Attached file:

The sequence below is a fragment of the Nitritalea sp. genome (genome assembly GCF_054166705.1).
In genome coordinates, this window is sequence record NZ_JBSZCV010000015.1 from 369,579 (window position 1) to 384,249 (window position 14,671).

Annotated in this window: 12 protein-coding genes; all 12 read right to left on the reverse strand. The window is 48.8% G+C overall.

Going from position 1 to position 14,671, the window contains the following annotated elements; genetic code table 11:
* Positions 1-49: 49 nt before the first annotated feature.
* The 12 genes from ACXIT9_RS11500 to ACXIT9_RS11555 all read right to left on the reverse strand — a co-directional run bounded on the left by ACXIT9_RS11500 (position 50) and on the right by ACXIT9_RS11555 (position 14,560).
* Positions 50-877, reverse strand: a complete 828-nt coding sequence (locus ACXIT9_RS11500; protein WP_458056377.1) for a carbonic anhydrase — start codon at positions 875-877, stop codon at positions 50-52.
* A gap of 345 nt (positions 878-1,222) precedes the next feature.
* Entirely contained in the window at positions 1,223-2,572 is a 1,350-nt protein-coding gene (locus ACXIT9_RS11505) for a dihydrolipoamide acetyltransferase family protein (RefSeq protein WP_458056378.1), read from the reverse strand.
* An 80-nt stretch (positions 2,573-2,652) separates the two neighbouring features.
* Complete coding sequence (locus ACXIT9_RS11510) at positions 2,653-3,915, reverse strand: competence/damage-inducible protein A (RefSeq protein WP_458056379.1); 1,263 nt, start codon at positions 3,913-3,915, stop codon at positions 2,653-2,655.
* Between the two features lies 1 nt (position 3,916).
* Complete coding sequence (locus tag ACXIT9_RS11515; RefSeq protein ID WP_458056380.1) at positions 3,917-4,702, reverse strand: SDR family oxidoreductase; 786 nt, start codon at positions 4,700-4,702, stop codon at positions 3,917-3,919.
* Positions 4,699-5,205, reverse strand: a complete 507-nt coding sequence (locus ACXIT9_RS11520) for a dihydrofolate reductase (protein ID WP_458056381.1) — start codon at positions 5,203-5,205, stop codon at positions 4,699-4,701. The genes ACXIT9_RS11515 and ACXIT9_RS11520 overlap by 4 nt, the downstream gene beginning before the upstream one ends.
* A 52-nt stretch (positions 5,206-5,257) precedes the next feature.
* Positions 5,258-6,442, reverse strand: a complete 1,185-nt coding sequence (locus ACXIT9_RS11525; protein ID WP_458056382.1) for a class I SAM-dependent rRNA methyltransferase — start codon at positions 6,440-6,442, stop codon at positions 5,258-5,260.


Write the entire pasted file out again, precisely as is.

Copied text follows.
The sequence below is a fragment of the Nitritalea sp. genome (genome assembly GCF_054166705.1).
In genome coordinates, this window is sequence record NZ_JBSZCV010000015.1 from 369,579 (window position 1) to 384,249 (window position 14,671).

Annotated in this window: 12 protein-coding genes; all 12 read right to left on the reverse strand. The window is 48.8% G+C overall.

Going from position 1 to position 14,671, the window contains the following annotated elements; genetic code table 11:
* Positions 1-49: 49 nt before the first annotated feature.
* The 12 genes from ACXIT9_RS11500 to ACXIT9_RS11555 all read right to left on the reverse strand — a co-directional run bounded on the left by ACXIT9_RS11500 (position 50) and on the right by ACXIT9_RS11555 (position 14,560).
* Positions 50-877, reverse strand: a complete 828-nt coding sequence (locus ACXIT9_RS11500; protein WP_458056377.1) for a carbonic anhydrase — start codon at positions 875-877, stop codon at positions 50-52.
* A gap of 345 nt (positions 878-1,222) precedes the next feature.
* Entirely contained in the window at positions 1,223-2,572 is a 1,350-nt protein-coding gene (locus ACXIT9_RS11505) for a dihydrolipoamide acetyltransferase family protein (RefSeq protein WP_458056378.1), read from the reverse strand.
* An 80-nt stretch (positions 2,573-2,652) separates the two neighbouring features.
* Complete coding sequence (locus ACXIT9_RS11510) at positions 2,653-3,915, reverse strand: competence/damage-inducible protein A (RefSeq protein WP_458056379.1); 1,263 nt, start codon at positions 3,913-3,915, stop codon at positions 2,653-2,655.
* Between the two features lies 1 nt (position 3,916).
* Complete coding sequence (locus tag ACXIT9_RS11515; RefSeq protein ID WP_458056380.1) at positions 3,917-4,702, reverse strand: SDR family oxidoreductase; 786 nt, start codon at positions 4,700-4,702, stop codon at positions 3,917-3,919.
* Positions 4,699-5,205, reverse strand: a complete 507-nt coding sequence (locus ACXIT9_RS11520) for a dihydrofolate reductase (protein ID WP_458056381.1) — start codon at positions 5,203-5,205, stop codon at positions 4,699-4,701. The genes ACXIT9_RS11515 and ACXIT9_RS11520 overlap by 4 nt, the downstream gene beginning before the upstream one ends.
* A 52-nt stretch (positions 5,206-5,257) precedes the next feature.
* Positions 5,258-6,442, reverse strand: a complete 1,185-nt coding sequence (locus ACXIT9_RS11525; protein ID WP_458056382.1) for a class I SAM-dependent rRNA methyltransferase — start codon at positions 6,440-6,442, stop codon at positions 5,258-5,260.